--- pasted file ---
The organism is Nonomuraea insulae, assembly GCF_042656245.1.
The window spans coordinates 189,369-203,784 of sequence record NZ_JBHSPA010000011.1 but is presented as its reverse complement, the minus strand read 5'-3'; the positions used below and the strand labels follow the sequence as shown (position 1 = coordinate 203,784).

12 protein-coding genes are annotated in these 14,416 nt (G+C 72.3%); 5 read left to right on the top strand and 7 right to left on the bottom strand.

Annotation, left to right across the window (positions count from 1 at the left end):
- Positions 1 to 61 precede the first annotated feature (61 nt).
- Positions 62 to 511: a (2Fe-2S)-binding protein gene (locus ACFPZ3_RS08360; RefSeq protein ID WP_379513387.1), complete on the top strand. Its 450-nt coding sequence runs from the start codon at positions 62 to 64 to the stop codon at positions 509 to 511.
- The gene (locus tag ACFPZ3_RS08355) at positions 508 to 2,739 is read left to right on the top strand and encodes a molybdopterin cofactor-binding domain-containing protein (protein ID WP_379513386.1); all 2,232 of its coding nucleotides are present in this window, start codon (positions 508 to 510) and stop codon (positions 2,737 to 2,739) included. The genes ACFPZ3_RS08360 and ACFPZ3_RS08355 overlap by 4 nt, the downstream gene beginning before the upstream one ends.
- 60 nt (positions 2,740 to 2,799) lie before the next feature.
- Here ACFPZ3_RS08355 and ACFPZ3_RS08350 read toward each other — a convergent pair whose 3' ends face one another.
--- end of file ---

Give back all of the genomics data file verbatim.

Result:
The organism is Nonomuraea insulae, assembly GCF_042656245.1.
The window spans coordinates 189,369-203,784 of sequence record NZ_JBHSPA010000011.1 but is presented as its reverse complement, the minus strand read 5'-3'; the positions used below and the strand labels follow the sequence as shown (position 1 = coordinate 203,784).

12 protein-coding genes are annotated in these 14,416 nt (G+C 72.3%); 5 read left to right on the top strand and 7 right to left on the bottom strand.

Annotation, left to right across the window (positions count from 1 at the left end):
- Positions 1 to 61 precede the first annotated feature (61 nt).
- Positions 62 to 511: a (2Fe-2S)-binding protein gene (locus ACFPZ3_RS08360; RefSeq protein ID WP_379513387.1), complete on the top strand. Its 450-nt coding sequence runs from the start codon at positions 62 to 64 to the stop codon at positions 509 to 511.
- The gene (locus tag ACFPZ3_RS08355) at positions 508 to 2,739 is read left to right on the top strand and encodes a molybdopterin cofactor-binding domain-containing protein (protein ID WP_379513386.1); all 2,232 of its coding nucleotides are present in this window, start codon (positions 508 to 510) and stop codon (positions 2,737 to 2,739) included. The genes ACFPZ3_RS08360 and ACFPZ3_RS08355 overlap by 4 nt, the downstream gene beginning before the upstream one ends.
- 60 nt (positions 2,740 to 2,799) lie before the next feature.
- Here ACFPZ3_RS08355 and ACFPZ3_RS08350 read toward each other — a convergent pair whose 3' ends face one another.